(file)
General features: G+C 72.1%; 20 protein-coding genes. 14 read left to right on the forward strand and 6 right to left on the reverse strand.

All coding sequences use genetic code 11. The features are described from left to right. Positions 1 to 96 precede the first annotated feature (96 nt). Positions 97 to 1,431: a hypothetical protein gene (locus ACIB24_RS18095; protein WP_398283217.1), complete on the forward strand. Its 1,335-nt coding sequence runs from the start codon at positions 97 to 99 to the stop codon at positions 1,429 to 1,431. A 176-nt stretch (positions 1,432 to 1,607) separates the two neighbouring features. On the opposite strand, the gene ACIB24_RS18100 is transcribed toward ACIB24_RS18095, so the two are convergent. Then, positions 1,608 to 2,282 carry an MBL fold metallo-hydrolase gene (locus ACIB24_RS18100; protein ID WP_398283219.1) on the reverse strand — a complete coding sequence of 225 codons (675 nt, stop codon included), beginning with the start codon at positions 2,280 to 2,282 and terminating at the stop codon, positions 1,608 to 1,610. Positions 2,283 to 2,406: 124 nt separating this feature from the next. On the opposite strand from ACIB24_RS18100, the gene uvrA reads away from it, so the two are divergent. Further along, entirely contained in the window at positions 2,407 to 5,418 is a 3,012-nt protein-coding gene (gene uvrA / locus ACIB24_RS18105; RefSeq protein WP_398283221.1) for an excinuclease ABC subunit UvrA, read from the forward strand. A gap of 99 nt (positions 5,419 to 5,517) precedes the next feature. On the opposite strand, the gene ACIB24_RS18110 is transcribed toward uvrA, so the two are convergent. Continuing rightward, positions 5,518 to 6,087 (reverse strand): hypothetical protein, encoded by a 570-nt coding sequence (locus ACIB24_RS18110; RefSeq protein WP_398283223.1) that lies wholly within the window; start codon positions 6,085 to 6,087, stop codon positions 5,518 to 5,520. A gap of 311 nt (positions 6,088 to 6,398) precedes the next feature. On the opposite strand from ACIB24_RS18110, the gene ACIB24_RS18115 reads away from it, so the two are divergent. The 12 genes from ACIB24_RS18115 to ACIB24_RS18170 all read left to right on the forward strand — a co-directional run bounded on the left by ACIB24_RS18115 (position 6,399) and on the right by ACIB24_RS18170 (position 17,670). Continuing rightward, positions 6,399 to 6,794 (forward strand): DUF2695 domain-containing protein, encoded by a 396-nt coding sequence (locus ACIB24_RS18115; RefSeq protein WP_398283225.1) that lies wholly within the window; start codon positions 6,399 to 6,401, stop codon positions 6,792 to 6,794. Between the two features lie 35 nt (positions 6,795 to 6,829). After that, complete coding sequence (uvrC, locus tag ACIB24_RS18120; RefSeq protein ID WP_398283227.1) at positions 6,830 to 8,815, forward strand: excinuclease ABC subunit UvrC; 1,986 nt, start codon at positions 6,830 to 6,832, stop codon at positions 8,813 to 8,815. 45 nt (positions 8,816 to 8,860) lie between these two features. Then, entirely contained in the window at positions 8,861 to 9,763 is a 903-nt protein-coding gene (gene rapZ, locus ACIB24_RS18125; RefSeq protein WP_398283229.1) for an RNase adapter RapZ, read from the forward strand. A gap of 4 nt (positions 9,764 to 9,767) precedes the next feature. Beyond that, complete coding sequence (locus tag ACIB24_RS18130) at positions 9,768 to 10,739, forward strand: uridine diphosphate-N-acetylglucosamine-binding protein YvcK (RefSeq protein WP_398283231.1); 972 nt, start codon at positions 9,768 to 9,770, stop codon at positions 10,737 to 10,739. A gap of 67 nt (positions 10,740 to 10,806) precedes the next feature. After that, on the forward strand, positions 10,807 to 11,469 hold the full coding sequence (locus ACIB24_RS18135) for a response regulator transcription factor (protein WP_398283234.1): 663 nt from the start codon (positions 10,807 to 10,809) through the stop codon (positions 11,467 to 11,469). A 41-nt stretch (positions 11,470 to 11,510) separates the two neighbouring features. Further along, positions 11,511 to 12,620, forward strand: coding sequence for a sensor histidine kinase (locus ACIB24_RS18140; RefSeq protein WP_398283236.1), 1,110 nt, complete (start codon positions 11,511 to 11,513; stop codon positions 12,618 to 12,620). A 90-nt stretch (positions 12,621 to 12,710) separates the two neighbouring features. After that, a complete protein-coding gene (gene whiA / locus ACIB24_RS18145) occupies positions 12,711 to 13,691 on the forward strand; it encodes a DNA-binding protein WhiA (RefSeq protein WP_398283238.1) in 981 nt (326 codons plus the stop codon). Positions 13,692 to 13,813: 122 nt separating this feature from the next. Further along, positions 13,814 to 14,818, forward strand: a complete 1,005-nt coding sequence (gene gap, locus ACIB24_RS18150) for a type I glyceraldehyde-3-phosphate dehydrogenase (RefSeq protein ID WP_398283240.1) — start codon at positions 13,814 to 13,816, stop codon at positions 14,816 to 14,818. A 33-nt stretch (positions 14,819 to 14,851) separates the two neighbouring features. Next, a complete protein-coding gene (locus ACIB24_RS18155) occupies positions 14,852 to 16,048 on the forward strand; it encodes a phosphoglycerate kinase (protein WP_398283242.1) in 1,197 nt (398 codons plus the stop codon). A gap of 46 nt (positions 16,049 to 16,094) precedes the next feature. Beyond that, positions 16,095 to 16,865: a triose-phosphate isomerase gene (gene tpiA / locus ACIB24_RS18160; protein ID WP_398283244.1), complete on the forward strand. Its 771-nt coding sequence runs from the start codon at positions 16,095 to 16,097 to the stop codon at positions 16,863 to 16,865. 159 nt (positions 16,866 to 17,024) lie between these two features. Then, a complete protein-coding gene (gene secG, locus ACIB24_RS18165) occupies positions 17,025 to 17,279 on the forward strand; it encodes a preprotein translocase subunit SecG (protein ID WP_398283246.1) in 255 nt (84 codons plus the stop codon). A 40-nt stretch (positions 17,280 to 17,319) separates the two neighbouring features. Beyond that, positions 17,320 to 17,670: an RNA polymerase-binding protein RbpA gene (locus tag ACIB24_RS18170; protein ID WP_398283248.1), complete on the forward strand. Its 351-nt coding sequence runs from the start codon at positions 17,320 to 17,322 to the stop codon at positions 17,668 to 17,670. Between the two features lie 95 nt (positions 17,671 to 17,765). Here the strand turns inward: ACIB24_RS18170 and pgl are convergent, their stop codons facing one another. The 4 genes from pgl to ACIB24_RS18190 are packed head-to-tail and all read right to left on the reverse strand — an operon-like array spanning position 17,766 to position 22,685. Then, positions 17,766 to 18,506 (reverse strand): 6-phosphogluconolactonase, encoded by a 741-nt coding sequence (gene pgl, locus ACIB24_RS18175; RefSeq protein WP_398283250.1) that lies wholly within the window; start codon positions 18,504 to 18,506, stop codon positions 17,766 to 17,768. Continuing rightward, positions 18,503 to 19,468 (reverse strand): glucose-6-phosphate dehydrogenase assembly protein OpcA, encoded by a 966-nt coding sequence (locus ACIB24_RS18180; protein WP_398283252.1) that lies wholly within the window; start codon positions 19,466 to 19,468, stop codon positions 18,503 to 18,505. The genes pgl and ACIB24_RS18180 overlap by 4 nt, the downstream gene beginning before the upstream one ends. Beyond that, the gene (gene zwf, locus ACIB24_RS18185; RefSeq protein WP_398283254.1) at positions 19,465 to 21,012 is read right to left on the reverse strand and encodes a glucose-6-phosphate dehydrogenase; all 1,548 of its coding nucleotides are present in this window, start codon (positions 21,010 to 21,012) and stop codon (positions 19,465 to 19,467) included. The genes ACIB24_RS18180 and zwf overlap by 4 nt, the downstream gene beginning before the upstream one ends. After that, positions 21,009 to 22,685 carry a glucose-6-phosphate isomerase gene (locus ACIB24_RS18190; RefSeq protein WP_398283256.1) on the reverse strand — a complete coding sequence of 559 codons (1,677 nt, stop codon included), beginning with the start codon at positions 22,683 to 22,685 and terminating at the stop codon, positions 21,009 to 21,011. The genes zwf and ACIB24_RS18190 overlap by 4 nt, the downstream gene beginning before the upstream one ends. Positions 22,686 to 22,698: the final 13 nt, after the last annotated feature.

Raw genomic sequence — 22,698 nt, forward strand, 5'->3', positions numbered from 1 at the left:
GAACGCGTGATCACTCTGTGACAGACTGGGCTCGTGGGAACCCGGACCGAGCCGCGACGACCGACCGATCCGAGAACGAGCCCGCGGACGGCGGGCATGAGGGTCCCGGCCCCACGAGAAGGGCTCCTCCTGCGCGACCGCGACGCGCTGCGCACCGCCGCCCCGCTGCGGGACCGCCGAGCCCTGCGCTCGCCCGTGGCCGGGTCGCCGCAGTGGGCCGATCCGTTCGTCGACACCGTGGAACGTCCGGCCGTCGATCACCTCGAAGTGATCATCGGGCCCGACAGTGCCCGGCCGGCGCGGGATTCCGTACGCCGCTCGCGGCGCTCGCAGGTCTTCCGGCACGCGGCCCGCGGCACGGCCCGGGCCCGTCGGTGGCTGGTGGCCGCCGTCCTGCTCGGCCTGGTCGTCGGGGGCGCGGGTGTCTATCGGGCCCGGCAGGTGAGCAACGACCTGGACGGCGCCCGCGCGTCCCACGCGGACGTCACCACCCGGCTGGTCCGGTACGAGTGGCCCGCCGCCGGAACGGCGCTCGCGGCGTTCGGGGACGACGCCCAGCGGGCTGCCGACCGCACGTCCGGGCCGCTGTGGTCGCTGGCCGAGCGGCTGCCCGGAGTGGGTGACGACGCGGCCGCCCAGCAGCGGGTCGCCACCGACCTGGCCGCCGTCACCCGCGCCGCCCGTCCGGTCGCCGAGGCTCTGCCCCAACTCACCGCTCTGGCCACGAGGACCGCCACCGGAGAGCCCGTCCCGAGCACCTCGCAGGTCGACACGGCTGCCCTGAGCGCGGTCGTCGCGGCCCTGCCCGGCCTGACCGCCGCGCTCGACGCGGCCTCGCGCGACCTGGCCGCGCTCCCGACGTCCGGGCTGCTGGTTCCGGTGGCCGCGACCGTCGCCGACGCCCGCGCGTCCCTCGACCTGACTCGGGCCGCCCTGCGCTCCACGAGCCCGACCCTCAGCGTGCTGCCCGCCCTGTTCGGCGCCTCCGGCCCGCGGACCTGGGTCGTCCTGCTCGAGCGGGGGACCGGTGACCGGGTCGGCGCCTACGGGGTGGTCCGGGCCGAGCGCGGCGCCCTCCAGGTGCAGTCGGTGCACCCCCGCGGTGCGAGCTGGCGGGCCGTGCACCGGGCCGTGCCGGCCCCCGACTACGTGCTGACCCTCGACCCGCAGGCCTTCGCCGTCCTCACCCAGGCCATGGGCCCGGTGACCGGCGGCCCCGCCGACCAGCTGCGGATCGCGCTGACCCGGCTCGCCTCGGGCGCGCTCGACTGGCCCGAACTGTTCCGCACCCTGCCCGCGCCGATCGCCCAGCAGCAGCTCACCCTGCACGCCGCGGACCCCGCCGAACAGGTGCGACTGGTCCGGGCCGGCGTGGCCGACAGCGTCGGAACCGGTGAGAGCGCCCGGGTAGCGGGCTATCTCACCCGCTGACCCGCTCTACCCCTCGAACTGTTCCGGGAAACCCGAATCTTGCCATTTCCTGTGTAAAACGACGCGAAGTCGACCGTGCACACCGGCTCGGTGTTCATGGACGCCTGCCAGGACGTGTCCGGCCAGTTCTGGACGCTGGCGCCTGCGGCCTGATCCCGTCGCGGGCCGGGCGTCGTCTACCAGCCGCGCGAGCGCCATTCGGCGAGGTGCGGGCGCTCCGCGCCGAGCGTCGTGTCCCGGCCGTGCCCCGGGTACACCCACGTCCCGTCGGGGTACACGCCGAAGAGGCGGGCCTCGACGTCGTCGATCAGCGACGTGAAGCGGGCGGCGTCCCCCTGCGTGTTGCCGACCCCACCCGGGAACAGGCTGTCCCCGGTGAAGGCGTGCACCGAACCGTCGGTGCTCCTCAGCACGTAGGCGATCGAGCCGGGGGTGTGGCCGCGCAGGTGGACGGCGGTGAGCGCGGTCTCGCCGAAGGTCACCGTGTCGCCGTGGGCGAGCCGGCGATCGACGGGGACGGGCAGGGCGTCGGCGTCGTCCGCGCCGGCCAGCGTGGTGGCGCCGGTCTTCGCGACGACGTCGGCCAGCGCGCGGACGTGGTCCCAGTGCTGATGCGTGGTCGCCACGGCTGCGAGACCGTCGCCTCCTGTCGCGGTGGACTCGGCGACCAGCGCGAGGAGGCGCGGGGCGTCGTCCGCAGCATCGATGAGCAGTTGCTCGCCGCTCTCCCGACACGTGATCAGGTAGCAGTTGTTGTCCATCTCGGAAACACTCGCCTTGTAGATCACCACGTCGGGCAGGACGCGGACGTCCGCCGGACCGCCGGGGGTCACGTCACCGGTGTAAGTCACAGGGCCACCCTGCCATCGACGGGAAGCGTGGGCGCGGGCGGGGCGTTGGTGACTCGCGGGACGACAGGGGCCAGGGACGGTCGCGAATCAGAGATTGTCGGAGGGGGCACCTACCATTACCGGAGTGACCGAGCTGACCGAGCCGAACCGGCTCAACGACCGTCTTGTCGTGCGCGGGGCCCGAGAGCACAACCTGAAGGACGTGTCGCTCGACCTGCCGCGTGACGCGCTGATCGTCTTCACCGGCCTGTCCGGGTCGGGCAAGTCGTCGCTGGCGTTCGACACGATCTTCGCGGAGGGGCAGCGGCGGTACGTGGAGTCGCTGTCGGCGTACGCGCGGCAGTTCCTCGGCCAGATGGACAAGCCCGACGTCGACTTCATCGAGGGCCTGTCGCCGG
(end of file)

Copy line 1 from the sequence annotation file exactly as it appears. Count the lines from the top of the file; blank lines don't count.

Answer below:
General features: G+C 72.1%; 20 protein-coding genes. 14 read left to right on the forward strand and 6 right to left on the reverse strand.